Religion has a tendency to stir spiritual activity, and there is a demonic component that I will simply refer to as the “spirit of religion”. At its heart it is an Anti-Christ spirit that seeks to substitute just about anything for a genuine connection to the Savior.  Jesus taught us that those who abide in the vine (i.e. remain directly connected to Him) will produce fruit.  Without that connection, “the church” becomes indistinguishable from the world, and “Christianity” becomes just another murky philosophy.  It cannot hope to point people to a Jesus that it doesn’t even know itself.  The spirit of religion is fine with folks doing their daily devotions, or going to service three times a week, or partaking of the sacraments, or memorizing scripture verses, or listening to Christian music, or flowing in their giftedness, or any other religious practice, as long as it never really results in a meaningful relationship with the person of Christ.  When this spirit attaches itself to our aforementioned nature, men tend to build lifeless monuments to their own sense of righteousness, and feel good about their eternity.

 

In 2017, the Barna Research group published an article about a growing population of believers who, “Love Jesus, but Not the Church”. It characterized this group as being largely comprised of people who take their faith quite seriously, and who have a surprisingly orthodox belief system.  It cites their distinctive as being their negative views towards organized/institutional religion, and it refers to them as “dechurched”.  In my experience, this term is operative, as these are generally folks who’ve spent years within the institutional structures of Christianity, with the vast majority of them coming from positions of leadership.  They are not only disillusioned by the abuse and corruption they’ve witnessed within the system, they are convinced that the current blueprint (i.e. format/structure) followed by most denominations will never allow the people to reach spiritual maturity.  Because of this, they’ve parted ways with the traditional model for doing “church”.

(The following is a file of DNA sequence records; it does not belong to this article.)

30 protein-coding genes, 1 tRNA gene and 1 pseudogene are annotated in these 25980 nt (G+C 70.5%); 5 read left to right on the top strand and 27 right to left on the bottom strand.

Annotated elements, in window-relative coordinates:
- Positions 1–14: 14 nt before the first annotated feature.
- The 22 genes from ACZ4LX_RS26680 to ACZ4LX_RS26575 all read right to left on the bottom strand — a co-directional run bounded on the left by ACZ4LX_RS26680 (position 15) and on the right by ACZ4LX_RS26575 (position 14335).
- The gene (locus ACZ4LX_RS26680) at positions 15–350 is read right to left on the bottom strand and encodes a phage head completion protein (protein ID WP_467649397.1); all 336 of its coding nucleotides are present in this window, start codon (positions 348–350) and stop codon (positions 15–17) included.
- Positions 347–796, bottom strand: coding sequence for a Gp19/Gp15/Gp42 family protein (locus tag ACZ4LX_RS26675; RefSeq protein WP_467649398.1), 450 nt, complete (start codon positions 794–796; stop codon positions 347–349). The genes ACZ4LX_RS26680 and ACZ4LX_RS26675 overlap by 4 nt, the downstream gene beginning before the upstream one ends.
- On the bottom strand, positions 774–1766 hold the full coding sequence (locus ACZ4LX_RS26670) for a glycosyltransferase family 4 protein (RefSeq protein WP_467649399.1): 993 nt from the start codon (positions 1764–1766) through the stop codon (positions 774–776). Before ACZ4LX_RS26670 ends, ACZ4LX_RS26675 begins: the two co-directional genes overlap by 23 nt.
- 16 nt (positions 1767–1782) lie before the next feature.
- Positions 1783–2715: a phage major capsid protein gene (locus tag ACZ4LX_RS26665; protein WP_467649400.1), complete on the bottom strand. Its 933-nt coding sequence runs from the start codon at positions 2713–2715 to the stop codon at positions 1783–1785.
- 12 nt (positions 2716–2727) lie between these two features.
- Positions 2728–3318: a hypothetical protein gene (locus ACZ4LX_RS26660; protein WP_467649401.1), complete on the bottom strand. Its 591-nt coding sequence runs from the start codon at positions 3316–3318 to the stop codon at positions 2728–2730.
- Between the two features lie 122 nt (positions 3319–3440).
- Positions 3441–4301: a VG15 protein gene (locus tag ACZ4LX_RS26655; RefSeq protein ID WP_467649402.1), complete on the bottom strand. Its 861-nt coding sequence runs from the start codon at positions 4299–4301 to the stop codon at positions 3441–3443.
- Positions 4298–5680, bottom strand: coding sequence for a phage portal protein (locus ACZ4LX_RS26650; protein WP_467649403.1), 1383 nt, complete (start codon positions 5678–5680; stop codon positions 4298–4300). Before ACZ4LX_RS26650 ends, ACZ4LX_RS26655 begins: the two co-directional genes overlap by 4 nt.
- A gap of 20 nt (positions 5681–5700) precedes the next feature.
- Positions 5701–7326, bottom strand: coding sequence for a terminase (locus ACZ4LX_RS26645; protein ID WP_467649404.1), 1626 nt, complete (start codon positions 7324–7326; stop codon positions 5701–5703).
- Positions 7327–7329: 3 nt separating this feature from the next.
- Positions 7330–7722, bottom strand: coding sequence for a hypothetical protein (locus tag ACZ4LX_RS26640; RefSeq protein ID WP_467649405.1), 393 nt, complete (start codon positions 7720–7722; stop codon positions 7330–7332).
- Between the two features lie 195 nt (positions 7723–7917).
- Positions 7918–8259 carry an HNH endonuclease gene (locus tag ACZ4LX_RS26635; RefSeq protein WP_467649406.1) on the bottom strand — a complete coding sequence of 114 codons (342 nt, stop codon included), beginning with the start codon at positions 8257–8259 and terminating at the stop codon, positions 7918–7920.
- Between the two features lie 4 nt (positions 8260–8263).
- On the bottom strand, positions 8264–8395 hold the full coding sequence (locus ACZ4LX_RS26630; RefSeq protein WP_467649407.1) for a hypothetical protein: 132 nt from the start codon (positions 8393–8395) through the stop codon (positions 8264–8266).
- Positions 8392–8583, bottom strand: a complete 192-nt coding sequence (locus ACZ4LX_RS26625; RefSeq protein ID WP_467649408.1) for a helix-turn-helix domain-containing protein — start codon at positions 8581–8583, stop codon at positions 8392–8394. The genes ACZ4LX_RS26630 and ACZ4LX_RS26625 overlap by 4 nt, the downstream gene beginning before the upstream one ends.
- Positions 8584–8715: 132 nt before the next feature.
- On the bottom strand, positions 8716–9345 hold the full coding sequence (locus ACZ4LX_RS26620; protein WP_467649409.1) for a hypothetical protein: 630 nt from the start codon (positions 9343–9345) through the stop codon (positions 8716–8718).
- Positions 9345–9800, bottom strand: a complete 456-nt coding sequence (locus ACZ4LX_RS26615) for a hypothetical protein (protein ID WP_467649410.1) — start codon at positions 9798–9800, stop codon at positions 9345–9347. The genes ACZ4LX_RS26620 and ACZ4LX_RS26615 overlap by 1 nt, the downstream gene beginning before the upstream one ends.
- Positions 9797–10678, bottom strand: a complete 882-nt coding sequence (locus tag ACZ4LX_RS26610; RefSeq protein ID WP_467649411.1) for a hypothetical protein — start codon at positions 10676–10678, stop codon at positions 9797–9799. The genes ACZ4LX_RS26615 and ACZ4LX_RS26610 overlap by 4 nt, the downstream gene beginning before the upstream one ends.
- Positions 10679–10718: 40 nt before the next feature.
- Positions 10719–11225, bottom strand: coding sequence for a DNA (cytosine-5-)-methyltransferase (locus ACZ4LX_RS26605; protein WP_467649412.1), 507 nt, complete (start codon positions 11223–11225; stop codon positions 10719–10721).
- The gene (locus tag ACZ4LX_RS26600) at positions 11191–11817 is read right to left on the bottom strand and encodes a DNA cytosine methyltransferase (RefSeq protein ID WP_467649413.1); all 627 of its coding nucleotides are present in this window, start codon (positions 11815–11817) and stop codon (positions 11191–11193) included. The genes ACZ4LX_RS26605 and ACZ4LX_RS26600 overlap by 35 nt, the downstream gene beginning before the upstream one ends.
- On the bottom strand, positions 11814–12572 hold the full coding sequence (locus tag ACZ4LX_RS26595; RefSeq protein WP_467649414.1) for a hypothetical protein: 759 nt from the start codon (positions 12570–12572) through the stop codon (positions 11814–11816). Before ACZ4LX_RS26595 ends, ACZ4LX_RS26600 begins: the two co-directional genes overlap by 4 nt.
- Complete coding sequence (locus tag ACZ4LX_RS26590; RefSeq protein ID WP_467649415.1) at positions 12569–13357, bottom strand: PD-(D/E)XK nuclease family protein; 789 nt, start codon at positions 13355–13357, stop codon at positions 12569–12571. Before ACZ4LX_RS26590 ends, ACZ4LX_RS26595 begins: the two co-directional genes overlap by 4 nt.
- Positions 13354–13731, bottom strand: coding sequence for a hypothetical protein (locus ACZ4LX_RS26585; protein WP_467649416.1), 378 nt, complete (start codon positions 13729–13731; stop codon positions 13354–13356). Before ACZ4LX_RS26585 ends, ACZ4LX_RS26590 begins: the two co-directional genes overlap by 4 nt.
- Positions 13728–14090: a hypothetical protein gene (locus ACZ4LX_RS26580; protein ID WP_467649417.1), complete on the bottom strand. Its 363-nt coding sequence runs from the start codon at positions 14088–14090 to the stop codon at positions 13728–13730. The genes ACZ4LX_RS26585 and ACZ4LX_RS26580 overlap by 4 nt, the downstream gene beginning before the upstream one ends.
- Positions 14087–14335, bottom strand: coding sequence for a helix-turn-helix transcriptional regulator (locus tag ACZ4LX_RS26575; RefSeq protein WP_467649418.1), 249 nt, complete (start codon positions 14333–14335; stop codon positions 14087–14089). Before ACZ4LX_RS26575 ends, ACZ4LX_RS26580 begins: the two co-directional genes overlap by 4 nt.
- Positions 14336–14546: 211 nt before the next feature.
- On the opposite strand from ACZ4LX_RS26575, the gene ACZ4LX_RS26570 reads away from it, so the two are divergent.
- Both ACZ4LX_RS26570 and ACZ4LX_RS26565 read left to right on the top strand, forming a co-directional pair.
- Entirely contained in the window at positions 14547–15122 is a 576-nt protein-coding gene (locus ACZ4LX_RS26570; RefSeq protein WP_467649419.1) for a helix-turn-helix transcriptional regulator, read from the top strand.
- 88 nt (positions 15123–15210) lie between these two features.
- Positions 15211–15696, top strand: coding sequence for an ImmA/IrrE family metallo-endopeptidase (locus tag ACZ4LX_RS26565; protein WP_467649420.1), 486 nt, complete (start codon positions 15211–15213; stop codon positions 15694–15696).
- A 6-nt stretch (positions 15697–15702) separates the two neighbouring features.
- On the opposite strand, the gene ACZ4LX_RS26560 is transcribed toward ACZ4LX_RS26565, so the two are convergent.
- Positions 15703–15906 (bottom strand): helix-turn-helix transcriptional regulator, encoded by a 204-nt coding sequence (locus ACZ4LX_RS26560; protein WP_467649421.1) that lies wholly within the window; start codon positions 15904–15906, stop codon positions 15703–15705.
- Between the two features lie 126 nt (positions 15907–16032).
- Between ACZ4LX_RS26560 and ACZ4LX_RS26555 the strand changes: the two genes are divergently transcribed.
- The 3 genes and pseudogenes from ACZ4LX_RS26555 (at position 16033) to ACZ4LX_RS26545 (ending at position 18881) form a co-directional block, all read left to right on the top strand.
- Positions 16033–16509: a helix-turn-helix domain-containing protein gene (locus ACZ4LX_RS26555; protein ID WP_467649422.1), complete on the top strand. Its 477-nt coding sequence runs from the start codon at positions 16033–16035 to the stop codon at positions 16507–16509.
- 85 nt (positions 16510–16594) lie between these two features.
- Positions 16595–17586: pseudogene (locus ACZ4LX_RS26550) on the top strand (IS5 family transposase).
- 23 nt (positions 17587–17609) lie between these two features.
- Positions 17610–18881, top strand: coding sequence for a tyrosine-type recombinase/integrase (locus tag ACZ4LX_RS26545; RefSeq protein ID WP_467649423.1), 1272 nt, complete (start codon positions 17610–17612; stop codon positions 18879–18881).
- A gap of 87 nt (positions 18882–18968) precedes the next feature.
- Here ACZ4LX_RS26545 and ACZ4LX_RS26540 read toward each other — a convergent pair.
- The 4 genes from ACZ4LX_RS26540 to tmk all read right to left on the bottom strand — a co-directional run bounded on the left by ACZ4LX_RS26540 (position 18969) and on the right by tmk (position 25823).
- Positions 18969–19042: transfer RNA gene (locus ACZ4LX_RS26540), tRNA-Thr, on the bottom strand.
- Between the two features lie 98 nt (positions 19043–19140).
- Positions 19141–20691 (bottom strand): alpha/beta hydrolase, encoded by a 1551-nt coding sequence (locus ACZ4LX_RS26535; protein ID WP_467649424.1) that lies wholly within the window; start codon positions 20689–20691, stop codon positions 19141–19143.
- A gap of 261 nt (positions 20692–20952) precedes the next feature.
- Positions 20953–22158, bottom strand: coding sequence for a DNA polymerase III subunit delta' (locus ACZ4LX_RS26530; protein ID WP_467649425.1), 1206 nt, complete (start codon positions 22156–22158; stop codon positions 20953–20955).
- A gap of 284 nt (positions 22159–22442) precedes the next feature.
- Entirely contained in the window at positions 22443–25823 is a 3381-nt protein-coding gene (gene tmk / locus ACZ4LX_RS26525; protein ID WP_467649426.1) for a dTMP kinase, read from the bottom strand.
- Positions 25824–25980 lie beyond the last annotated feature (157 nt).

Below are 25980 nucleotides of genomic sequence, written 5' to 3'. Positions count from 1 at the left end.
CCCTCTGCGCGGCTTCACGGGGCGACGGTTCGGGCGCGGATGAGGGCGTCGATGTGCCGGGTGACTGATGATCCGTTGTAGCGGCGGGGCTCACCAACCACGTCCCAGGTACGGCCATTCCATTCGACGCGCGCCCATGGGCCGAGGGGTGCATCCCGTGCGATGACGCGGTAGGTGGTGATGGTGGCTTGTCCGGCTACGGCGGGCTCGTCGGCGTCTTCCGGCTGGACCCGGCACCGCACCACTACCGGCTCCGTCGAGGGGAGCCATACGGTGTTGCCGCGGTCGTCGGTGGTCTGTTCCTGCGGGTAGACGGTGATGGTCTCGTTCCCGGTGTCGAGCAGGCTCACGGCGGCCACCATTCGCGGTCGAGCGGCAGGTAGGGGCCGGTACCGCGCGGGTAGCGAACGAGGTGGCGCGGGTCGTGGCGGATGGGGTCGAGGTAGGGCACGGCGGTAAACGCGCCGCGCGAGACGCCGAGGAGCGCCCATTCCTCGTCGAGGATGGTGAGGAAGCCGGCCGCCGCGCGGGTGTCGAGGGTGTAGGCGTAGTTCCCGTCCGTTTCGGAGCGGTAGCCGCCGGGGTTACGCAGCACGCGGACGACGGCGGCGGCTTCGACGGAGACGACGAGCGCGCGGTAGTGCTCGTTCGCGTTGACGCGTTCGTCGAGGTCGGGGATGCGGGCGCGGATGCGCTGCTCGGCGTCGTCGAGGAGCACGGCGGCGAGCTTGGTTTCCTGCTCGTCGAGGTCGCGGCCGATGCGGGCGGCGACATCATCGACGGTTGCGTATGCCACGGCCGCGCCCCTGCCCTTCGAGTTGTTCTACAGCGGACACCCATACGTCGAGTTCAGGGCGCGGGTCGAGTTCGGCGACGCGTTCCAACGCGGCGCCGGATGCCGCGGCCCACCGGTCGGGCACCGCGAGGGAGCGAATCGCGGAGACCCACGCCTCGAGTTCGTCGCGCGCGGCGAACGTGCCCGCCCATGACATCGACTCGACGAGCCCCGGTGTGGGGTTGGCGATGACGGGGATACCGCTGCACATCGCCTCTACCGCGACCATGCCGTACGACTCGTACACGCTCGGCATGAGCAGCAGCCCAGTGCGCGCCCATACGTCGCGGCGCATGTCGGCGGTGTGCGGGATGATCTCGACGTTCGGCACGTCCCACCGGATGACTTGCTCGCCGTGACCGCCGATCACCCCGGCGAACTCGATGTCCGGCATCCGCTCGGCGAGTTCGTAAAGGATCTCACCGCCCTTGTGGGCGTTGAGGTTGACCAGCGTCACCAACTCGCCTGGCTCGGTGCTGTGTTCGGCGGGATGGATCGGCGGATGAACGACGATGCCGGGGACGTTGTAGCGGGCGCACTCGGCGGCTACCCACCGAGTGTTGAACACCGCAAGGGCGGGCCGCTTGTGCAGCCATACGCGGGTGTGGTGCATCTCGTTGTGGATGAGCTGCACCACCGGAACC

For those who have experienced (and/or witnessed) serious damage done within the church system, the temptation to firebomb institutional religion is somewhat understandable, but the Lord is quick to point out that there are people He loves within those buildings and organizations. He doesn’t demand that they get their doctrine and theology straight before He comes, He meets them right where they’re at.  Those of us who were the beneficiaries of such grace, must also extend it to those who are still finding their way.  In His sovereignty, God uses deeply flawed vessels and vehicles to accomplish His will – ultimately those are the only kind He has to work with.

 

The struggle for the “Dechurched” is finding an expression that more accurately reflects the New Covenant model, and allows people to step into the fullness of who and what God’s called them to be. Another challenge is not falling into the trap of misidentifying the system/institution as the enemy.  To be sure, there are inherent issues with any man-made structure or system, but if we battle not against flesh and blood, then it cannot become the focal point of the fight.  As many who’ve left the pews behind have already discovered, simply changing the venue and format doesn’t fix the problem.  Human nature, and the spirit of religion are just as comfortable in our living rooms as they are in our sanctuaries.